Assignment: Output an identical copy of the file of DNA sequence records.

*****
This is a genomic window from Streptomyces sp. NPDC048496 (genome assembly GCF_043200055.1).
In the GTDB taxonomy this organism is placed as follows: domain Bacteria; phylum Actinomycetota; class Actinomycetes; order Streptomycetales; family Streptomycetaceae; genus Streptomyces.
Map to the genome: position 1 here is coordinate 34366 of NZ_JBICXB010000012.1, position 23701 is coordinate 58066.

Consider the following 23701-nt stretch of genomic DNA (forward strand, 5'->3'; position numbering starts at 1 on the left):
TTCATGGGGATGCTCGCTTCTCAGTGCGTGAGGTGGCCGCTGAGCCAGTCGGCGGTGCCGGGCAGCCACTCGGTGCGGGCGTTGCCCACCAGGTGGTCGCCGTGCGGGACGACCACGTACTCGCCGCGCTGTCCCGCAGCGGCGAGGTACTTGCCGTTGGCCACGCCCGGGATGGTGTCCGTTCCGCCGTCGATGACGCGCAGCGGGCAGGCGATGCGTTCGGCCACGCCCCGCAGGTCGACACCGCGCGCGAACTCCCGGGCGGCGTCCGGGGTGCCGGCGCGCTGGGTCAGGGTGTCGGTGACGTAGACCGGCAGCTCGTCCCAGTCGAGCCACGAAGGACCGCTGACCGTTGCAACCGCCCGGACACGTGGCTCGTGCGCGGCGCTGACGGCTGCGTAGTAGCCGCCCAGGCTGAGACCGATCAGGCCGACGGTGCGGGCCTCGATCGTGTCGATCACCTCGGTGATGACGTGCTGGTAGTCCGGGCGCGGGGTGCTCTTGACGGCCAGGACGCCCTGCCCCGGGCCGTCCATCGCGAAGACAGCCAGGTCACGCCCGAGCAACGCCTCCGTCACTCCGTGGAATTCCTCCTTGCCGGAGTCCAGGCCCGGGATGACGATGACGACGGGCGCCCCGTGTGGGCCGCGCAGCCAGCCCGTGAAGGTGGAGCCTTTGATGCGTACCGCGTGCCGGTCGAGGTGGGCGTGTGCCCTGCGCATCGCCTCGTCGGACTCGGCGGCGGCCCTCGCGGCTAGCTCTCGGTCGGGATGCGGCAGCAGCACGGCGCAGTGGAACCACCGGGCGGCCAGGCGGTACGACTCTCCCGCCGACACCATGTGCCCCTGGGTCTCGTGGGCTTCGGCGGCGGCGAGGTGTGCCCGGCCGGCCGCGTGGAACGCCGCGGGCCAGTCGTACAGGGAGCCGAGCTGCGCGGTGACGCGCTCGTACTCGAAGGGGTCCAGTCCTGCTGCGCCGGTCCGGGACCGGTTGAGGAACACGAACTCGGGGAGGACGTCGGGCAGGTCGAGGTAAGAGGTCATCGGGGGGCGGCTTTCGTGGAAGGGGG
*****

This is a genomic window from Streptomyces sp. NPDC048496 (genome assembly GCF_043200055.1).
In the GTDB taxonomy this organism is placed as follows: domain Bacteria; phylum Actinomycetota; class Actinomycetes; order Streptomycetales; family Streptomycetaceae; genus Streptomyces.
Map to the genome: position 1 here is coordinate 34366 of NZ_JBICXB010000012.1, position 23701 is coordinate 58066.

Consider the following 23701-nt stretch of genomic DNA (forward strand, 5'->3'; position numbering starts at 1 on the left):
TTCATGGGGATGCTCGCTTCTCAGTGCGTGAGGTGGCCGCTGAGCCAGTCGGCGGTGCCGGGCAGCCACTCGGTGCGGGCGTTGCCCACCAGGTGGTCGCCGTGCGGGACGACCACGTACTCGCCGCGCTGTCCCGCAGCGGCGAGGTACTTGCCGTTGGCCACGCCCGGGATGGTGTCCGTTCCGCCGTCGATGACGCGCAGCGGGCAGGCGATGCGTTCGGCCACGCCCCGCAGGTCGACACCGCGCGCGAACTCCCGGGCGGCGTCCGGGGTGCCGGCGCGCTGGGTCAGGGTGTCGGTGACGTAGACCGGCAGCTCGTCCCAGTCGAGCCACGAAGGACCGCTGACCGTTGCAACCGCCCGGACACGTGGCTCGTGCGCGGCGCTGACGGCTGCGTAGTAGCCGCCCAGGCTGAGACCGATCAGGCCGACGGTGCGGGCCTCGATCGTGTCGATCACCTCGGTGATGACGTGCTGGTAGTCCGGGCGCGGGGTGCTCTTGACGGCCAGGACGCCCTGCCCCGGGCCGTCCATCGCGAAGACAGCCAGGTCACGCCCGAGCAACGCCTCCGTCACTCCGTGGAATTCCTCCTTGCCGGAGTCCAGGCCCGGGATGACGATGACGACGGGCGCCCCGTGTGGGCCGCGCAGCCAGCCCGTGAAGGTGGAGCCTTTGATGCGTACCGCGTGCCGGTCGAGGTGGGCGTGTGCCCTGCGCATCGCCTCGTCGGACTCGGCGGCGGCCCTCGCGGCTAGCTCTCGGTCGGGATGCGGCAGCAGCACGGCGCAGTGGAACCACCGGGCGGCCAGGCGGTACGACTCTCCCGCCGACACCATGTGCCCCTGGGTCTCGTGGGCTTCGGCGGCGGCGAGGTGTGCCCGGCCGGCCGCGTGGAACGCCGCGGGCCAGTCGTACAGGGAGCCGAGCTGCGCGGTGACGCGCTCGTACTCGAAGGGGTCCAGTCCTGCTGCGCCGGTCCGGGACCGGTTGAGGAACACGAACTCGGGGAGGACGTCGGGCAGGTCGAGGTAAGAGGTCATCGGGGGGCGGCTTTCGTGGAAGGGGG